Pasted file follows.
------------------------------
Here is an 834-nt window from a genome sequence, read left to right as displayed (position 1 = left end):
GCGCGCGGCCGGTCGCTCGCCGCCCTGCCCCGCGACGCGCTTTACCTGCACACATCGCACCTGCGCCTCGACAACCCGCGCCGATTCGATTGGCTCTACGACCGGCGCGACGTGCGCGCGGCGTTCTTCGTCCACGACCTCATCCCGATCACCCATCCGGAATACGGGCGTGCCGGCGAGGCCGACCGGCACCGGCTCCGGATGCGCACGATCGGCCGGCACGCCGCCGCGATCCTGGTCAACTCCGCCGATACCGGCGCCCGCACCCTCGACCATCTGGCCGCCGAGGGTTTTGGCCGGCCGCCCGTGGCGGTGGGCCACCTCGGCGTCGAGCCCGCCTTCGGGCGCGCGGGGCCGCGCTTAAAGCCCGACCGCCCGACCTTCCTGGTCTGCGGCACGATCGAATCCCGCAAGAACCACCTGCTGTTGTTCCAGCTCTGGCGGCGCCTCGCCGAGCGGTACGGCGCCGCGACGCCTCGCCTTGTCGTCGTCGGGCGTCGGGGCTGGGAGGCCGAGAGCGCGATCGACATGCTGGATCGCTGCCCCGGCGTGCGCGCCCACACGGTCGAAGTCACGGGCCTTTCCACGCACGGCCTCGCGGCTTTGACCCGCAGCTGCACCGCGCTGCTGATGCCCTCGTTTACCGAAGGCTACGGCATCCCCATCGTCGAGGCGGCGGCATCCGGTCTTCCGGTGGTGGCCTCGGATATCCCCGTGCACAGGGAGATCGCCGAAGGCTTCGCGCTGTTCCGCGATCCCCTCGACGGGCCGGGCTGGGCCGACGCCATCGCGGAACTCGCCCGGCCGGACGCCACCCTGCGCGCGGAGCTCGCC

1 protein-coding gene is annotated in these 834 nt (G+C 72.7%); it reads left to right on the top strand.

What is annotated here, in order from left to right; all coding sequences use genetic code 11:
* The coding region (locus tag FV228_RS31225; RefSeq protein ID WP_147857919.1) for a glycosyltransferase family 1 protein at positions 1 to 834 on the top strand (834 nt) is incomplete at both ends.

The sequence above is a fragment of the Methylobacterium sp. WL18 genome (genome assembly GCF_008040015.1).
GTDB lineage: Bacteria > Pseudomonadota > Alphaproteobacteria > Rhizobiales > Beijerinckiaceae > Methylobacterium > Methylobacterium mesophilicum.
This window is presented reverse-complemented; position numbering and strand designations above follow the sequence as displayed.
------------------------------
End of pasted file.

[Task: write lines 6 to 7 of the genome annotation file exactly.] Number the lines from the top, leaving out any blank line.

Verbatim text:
The sequence above is a fragment of the Methylobacterium sp. WL18 genome (genome assembly GCF_008040015.1).
GTDB lineage: Bacteria > Pseudomonadota > Alphaproteobacteria > Rhizobiales > Beijerinckiaceae > Methylobacterium > Methylobacterium mesophilicum.